The secret to building an efficient jet engine is something called bypass ratio. That massive fan at the front of the jet engine only funnels a small amount of the air it gulps into the turbines, where it mixes with fuel and ignites. The vast majority of the air sucked in by those huge blades bypasses the main engine, goes round the outside and rejoins the heated, compressed and ignited air at the back of the engine. That’s why, if you look at an engine, for a large part, you can see straight through from front to back. This achieves two things. It gives the aircraft more thrust for your money (but only if you are flying below the speed of sound) and it acts as a blanket around the engine to keep the noise down. If you go back in time and look at the airliners of the 1960s and 70s, you’ll see the engines were much narrower. They had very low bypass ratios and as a result, were noisy and thirsty beasts. Over the years the size of those first stage fans has grown – as has the percentage of bypass gas – to the point today where the A350 Trent XWB engine is a true giant, and the bigger the engine, the more efficient and quiet it is.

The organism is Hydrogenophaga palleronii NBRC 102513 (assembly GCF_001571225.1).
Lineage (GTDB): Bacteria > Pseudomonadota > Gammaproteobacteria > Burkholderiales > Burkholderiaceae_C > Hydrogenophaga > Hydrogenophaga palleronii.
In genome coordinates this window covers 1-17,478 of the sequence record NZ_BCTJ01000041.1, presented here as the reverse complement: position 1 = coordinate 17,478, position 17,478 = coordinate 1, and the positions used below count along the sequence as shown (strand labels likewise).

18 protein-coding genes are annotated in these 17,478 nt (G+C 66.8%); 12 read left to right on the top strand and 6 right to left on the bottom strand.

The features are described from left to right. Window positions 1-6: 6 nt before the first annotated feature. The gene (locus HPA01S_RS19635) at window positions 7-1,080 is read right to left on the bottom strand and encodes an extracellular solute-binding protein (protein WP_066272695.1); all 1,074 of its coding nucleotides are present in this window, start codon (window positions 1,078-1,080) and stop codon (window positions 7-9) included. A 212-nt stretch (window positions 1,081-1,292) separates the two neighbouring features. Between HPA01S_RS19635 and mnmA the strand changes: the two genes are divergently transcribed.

But that’s not the only incredible stat about this engine. At take-off, each engine sucks up to 1.3 tonnes of air every second, about the equivalent of a squash court full of air. The turbine blades inside the engine rotate at 12,500 rpm, with their tips reaching 1,200mph, with a force equivalent of nine London buses hanging off each blade. Whoosh indeed.